You’ve probably heard the term premises liability thrown around quite
a bit, especially if you watch the news. The “slip and fall”
cases you hear about, where someone is injured at a shop or restaurant
and sues the property owner—that is one form of premises liability.
While it may seem like these cases are quite straightforward, there are
many details and technicalities to know.
Responsibility of the Property Owner
Premises liability cases essentially revolve around the issue of property
responsibility. Property owners are responsible for keeping their land,
shop, or building safe for visitors, and if there is any potentially dangerous
area it should be clearly designated. If a visitor is injured on the owner’s
property because of negligence, then the owner may be liable for the damages caused.
Legally speaking, there are three different types of property visitors:
Invitee: An invitee is someone who was invited or allowed on the property with
permission from the owner.
Licensee: A licensee is permitted on the property by the owner, but is there for
his or her own purposes. For example, a salesman.
3.Trespasser: If someone enters a property uninvited, and without the permission of the
owner, he or she is considered a trespasser.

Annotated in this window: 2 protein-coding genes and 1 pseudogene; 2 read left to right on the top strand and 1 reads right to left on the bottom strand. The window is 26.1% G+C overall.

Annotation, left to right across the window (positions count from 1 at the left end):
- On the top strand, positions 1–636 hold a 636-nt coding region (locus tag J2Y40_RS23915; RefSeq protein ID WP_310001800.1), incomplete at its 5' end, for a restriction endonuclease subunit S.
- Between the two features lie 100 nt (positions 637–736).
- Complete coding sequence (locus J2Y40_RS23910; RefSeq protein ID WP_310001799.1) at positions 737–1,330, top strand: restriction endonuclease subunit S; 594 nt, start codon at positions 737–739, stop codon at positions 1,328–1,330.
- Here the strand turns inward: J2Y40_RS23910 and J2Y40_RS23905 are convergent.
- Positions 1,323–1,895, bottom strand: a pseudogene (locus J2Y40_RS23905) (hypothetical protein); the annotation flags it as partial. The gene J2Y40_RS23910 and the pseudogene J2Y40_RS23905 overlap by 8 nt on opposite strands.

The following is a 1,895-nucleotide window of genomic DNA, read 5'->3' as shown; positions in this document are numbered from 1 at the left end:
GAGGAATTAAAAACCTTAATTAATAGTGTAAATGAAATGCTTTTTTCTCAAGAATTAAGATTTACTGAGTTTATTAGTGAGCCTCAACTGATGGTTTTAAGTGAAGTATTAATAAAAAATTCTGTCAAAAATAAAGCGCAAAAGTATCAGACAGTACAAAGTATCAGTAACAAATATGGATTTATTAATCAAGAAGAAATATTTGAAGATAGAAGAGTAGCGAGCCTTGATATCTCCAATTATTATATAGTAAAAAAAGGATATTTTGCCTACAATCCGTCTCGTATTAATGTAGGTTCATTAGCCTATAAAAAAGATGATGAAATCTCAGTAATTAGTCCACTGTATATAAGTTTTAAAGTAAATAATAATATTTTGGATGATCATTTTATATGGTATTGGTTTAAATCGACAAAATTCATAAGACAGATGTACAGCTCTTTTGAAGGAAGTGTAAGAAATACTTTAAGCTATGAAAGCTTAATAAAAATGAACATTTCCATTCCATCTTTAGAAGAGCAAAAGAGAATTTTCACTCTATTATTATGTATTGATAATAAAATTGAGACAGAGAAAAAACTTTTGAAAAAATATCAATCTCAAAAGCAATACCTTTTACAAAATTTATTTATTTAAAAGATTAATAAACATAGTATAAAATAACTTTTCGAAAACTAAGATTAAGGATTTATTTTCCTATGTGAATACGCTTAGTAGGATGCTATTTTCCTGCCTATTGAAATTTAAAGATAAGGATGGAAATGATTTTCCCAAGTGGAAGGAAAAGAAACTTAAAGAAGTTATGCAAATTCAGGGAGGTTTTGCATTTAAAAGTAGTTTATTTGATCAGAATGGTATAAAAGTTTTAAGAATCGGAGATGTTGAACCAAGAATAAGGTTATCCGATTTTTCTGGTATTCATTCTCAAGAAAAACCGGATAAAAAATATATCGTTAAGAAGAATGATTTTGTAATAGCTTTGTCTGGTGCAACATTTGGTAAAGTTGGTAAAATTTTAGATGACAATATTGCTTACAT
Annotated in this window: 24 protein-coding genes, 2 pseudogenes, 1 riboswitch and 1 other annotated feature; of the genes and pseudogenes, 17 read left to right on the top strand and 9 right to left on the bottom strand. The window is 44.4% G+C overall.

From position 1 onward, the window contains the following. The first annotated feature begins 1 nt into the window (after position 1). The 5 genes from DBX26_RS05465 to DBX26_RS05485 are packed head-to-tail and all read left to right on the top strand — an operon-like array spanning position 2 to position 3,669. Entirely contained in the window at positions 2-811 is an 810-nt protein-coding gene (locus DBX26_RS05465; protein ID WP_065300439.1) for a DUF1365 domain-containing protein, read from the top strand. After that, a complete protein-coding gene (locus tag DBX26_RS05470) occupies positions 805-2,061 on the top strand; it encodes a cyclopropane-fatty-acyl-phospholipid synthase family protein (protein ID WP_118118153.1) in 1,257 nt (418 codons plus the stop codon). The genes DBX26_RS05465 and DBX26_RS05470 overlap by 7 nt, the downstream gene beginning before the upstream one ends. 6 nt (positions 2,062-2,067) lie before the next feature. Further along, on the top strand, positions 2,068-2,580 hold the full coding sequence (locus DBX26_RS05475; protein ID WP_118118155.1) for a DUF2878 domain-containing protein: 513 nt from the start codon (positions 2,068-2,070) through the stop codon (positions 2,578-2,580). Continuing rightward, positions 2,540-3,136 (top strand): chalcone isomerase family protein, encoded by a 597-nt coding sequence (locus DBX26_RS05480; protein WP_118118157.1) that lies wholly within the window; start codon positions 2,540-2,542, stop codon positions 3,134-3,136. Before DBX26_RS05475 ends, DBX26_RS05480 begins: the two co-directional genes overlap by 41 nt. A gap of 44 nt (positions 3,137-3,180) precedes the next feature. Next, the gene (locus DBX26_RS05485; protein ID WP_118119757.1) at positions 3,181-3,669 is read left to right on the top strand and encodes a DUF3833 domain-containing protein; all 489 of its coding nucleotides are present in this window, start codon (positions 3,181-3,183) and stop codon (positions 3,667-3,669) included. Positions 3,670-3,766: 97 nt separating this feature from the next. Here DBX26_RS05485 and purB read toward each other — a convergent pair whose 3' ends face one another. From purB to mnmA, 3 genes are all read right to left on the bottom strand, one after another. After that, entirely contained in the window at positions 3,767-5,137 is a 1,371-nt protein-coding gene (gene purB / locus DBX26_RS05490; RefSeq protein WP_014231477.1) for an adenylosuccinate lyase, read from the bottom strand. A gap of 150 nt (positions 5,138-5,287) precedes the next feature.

Typically a property owner has the most responsibility to an invitee, since
the property owner “invited” this person onto the owner’s
property. It is expected that the property owner would
warn of any dangerous conditions or areas, or fix/repair them before the invitee’s
arrival. In a private, non-commercial setting, an example of this would
be a party at your own home, where your guests are all invitees. An example
of this in a commercial setting would be a customer at a grocery store,
The property owner is less responsible to the licensee, since the licensee
is not specifically invited onto the property, but whose presence is nevertheless
permitted. As stated above, an example of a licensee would be a salesperson.
The salesperson is not typically considered a trespasser, but is also
not someone who was specifically invited. The property owner’s duty
therefore is to warn of dangerous conditions or areas.
When dealing with a trespasser, the owner rarely knows they are on the
property and did not invite them, so they rarely have a duty to report
However, in all three cases the property owner is expected to exercise
care in regards to the safety of any visitor that he or she is aware of.
Common Types of Cases
Premises liability cases can cover any type of injury, but there are particular
cases that occur more frequently than others. As mentioned before, slip
and fall cases are very common, as are dog attacks, swimming pool mishaps
and amusement park accidents. Other issues, such as inadequate maintenance
or poor business security could also be fair cause for a case.
If you think you have a premises liability case contact Todd Miner Law
for a free consultation.